Lue Notches Up Defense With Allen Wrench

TIMES STAFF WRITER

All week long, Tyronn Lue was Allen Iverson.

And Lue loved it.

As the Lakers prepared to face the Philadelphia 76ers in Game 1 of the NBA Finals, the focus in practice was on stopping Iverson, the NBA's most valuable player, the man who dragged his injured, battered body onto the court game after game in the postseason to shoot down the opposition.

With Kobe Bryant and Derek Fisher expected to shoulder the defensive load against Iverson, the 6-foot, 175-pound Lue did his best imitation of the 6-0, 165-pound Iverson in practice.

"I did crossovers," Lue said, "I did the behind-the-back. I shot threes."

Lue felt as if he were back in college at Nebraska, where he was the school's seventh all-time in scorer (1,577 points) and fourth in three-point shots made (145).

"I played freely this week, just like in college," said Lue, a third-year player whose regular job consists mostly of sitting on the bench or getting in some garbage time.

Fisher and Bryant didn't learn much from the experience.

In the first half of Game 1 Wednesday night, a game Philadelphia would win, 107-101, in overtime, Iverson scorched Bryant and Fisher for 30 points, making 11 of 24 shots.

Eventually in the third quarter, Lue got the nod from Coach Phil Jackson. Instead of being Iverson, he was facing Iverson.

Why not?

Lue and Iverson match up pretty well from their size to their speed and even to their hair styles.

"Ty added some speed and energy to the game," Jackson said, "and was able to stay with Allen."

Iverson had 38 points when Lue took his place in the 76er guard's face. Iverson didn't score again in the third quarter and added only three points to his total in the fourth quarter.

But even Lue could only stop Iverson for so long.

Iverson regained his touch in the overtime, scoring seven of his team's 13 points, including a three-pointer, to push Philadelphia into the lead for good.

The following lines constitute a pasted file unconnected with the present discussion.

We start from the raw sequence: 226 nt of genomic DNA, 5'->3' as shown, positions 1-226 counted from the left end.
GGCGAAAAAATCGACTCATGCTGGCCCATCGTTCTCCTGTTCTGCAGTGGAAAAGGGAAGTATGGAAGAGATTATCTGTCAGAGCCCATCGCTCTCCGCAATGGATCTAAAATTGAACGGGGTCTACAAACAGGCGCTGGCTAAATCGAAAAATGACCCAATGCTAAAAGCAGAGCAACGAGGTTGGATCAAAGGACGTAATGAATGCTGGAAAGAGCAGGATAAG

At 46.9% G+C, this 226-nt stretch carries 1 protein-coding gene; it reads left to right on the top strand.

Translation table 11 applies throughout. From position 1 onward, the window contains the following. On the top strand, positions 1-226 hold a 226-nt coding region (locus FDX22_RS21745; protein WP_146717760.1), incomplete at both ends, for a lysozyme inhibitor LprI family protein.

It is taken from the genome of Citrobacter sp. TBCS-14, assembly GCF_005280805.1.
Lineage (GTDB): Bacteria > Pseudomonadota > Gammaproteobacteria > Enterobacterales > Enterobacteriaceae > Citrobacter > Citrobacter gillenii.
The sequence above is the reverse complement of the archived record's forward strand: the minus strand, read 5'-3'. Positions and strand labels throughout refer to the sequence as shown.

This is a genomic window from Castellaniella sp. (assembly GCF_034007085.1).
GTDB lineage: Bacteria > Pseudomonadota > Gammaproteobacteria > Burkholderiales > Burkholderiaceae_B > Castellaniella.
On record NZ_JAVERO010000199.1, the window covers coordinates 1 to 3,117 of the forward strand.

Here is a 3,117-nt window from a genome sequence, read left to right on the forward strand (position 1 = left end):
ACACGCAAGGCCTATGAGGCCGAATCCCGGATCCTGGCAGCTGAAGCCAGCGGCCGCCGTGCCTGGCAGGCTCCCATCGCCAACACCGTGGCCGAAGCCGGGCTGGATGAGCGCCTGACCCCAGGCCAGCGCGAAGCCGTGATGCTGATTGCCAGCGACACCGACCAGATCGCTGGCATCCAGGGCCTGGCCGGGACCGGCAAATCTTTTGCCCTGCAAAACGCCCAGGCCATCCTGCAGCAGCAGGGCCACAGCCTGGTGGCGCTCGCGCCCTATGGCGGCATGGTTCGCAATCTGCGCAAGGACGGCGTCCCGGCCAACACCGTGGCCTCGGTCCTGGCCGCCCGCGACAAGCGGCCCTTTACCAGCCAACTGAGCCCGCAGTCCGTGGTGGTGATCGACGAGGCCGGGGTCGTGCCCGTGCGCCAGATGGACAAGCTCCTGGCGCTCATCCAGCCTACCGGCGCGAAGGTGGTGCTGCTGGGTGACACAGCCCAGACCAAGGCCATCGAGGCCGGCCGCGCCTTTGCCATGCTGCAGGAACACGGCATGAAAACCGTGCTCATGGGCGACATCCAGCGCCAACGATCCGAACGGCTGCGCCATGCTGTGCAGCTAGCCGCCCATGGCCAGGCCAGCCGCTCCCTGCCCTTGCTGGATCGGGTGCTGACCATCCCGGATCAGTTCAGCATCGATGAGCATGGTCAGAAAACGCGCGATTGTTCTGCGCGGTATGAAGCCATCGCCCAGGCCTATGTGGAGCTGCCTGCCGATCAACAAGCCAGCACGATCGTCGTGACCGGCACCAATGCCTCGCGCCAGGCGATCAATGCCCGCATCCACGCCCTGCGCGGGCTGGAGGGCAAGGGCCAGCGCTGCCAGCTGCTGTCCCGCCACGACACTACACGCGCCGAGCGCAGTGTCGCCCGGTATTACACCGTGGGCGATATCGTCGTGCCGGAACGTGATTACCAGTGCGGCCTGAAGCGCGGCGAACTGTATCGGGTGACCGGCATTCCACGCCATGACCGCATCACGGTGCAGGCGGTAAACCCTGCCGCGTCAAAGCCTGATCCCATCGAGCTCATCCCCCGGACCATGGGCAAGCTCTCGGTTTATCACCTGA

"Those were two Ferraris out there," Bryant said. "Two speedsters. Ty doesn't get tired. He can run all night. He stopped Iverson from getting to the speed spots. He did a good job."

The key?

"You have to keep the ball out of his hands," Lue said. "When they backed off Iverson, he was hitting those jumpers. Once he catches the ball, he is hard to contain."

Iverson was yelling to the referees that Lue's idea of good defense was to grab and hold on for dear life.

"You've got to do what it takes," Lue said. "You've got to do a little bit of everything to slow him down."

Stopping Iverson wasn't Lue's only contribution. He also had five steals, his season high, and made the only three-point shot he attempted.

Seeing how successful Lue was, Jackson left him in.

Lue played 22 minutes, getting five points and three assists.

In 10 previous postseason games, Lue had played a total of 58 minutes.

Lue gained not only unexpected minutes, but regained confidence in himself.

"It gave me my confidence back," he said. "Now I feel good about playing against these guys. I hope the coach continues to have confidence in me."

Whether Jackson will give Lue another big chunk of playing time in Game 2 remains to be seen.

For now, Lue can go back to being Iverson in practice.

It's not as much of a challenge as facing him, but it sure is a lot of fun.

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Plenty of Rest

Longest layoffs in days between end of conference finals and start of NBA Finals:

11--1982 Lakers (Won Finals)

9--2001 Lakers

9--1999 San Antonio (Won Finals)

9--1998 Utah (Lost Finals)

8--1996 Chicago (Won Finals)

8--1989 Lakers (Lost Finals)

8--1978 Washington (Won Finals)

8--1977 Portland (Won Finals)

8--1964 Boston (Won Finals)

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